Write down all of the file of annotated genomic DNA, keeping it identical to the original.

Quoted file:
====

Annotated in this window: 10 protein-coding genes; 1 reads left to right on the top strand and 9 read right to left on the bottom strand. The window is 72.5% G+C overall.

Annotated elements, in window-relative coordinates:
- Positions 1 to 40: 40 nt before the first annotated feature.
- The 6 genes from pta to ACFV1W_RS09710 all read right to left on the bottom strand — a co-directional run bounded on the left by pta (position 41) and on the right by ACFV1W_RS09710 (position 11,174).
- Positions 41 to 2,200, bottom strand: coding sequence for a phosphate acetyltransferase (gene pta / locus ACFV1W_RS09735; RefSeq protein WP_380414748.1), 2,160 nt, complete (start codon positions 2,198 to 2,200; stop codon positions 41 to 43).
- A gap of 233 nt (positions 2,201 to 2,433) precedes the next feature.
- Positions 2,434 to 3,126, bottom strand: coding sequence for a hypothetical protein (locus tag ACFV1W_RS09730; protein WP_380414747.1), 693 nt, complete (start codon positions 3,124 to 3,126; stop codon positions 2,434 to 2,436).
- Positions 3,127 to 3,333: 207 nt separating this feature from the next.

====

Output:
Annotated in this window: 10 protein-coding genes; 1 reads left to right on the top strand and 9 read right to left on the bottom strand. The window is 72.5% G+C overall.

Annotated elements, in window-relative coordinates:
- Positions 1 to 40: 40 nt before the first annotated feature.
- The 6 genes from pta to ACFV1W_RS09710 all read right to left on the bottom strand — a co-directional run bounded on the left by pta (position 41) and on the right by ACFV1W_RS09710 (position 11,174).
- Positions 41 to 2,200, bottom strand: coding sequence for a phosphate acetyltransferase (gene pta / locus ACFV1W_RS09735; RefSeq protein WP_380414748.1), 2,160 nt, complete (start codon positions 2,198 to 2,200; stop codon positions 41 to 43).
- A gap of 233 nt (positions 2,201 to 2,433) precedes the next feature.
- Positions 2,434 to 3,126, bottom strand: coding sequence for a hypothetical protein (locus tag ACFV1W_RS09730; protein WP_380414747.1), 693 nt, complete (start codon positions 3,124 to 3,126; stop codon positions 2,434 to 2,436).
- Positions 3,127 to 3,333: 207 nt separating this feature from the next.